J&R Ferris, Boonville, N.Y., had a large hooked rug with a horse priced at $700. Under The Pines Antiques had a booth filled with unique lamps created from old iron pipe, gears, steam gauges and valves. They ran from $125 to $400, and the Sterling, Conn., dealers said they have sold more than 550 in the last five years.
Several dealers offered prints and posters. Michael Brailove, Antique Prints and Paper, Highland Park, N.J., had a group of hand colored Bessler floral prints, published in 1640, priced from $475. This list could go on.
One booth had nothing but Dedham pottery. Jim Kaufman, appropriately from Dedham, Mass., has been collecting and researching Dedham pottery since the 1980s. He is the volunteer curator of the Dedham Historical Society, and has written and lectured widely on the subject. His interest began when he met the people at the Pottery Shed who were producing Dedham-style pottery at that time, “and I was fascinated by the crackle glaze. We bought an old house in Dedham and I started to learn about Hugh Robertson and his family of potters who had been producing pottery as far back as the 1860s, in Chelsea, Mass., eventually using the name Chelsea Keramics. I loved the colors and the forms they produced. Robertson introduced the crackle glaze that most people associate with Dedham in 1892. He died in 1898 and the company continued until 1943. It was never a large company, probably never had more than six employees, if that many.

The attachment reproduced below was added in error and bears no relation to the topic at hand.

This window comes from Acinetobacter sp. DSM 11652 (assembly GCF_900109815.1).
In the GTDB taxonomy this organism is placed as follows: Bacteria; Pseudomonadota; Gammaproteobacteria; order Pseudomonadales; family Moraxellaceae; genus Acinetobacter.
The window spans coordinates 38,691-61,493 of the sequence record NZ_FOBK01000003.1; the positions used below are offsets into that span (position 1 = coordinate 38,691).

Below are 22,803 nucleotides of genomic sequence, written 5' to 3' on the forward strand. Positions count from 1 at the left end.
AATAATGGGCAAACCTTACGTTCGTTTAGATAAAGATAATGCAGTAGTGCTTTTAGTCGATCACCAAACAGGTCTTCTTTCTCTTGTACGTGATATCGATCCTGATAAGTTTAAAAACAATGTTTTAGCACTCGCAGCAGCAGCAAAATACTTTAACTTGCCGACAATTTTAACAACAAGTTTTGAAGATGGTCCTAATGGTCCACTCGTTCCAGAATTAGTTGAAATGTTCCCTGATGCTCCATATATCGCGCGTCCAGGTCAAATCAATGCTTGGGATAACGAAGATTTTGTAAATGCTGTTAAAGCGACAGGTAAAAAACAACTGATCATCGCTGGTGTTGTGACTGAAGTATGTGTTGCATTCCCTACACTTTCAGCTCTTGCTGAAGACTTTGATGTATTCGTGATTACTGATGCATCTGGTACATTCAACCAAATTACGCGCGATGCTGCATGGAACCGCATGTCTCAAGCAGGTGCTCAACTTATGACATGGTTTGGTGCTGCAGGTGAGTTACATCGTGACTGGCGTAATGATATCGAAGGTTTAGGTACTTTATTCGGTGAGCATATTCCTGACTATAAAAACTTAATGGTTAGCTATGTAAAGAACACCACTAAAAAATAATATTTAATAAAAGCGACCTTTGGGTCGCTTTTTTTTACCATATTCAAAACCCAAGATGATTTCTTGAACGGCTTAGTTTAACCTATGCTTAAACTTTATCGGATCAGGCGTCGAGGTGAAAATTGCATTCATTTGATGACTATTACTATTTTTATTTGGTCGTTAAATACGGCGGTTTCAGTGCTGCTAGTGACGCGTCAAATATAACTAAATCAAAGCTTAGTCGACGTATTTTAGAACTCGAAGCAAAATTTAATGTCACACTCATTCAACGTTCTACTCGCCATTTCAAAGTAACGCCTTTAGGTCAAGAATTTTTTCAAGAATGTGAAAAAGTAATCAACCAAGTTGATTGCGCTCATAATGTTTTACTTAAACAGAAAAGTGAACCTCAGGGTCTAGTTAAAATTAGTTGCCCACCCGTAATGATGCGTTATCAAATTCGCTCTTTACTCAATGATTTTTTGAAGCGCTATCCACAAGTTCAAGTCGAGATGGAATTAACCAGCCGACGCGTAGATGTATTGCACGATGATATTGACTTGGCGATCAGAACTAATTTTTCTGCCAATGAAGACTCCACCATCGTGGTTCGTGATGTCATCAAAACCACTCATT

Part of the fascination for me is that we still don’t know how many different patterns the company produced. Everyone knows the rabbit and duck borders the company used, but every few months a piece turns up with a pattern no one has seen before. To avoid confusion, the reproduction ware being produced does not use the name Dedham. The Dedham Historical Society acquired the rights to the name, and the trademark, and we protect the name.”
When asked about today’s market for Dedham, Kaufman said, “There are new collectors, interested in pottery of the Arts and Crafts period, growing the market. Prices for the rarities continue to escalate, and, as with other parts of the antiques market, prices for the more common patterns are soft. That’s okay, it lets new collectors get started without spending a bundle. Dedham was marketed all over the country in high-end stores like Tiffany in New York and comparable stores on the West Coast, so it can turn up anywhere.”
As many collectors and dealers know, Jan and John Maggs, Conway, Mass., lost nearly their entire inventory and more, when a tornado destroyed their barn/shop last February. For years, they have specialized in early English furniture, especially the heavily carved oak furniture of the Seventeenth and Eighteenth Centuries, and appropriate accessories. They were also the primary source for back issues of The Magazine Antiques.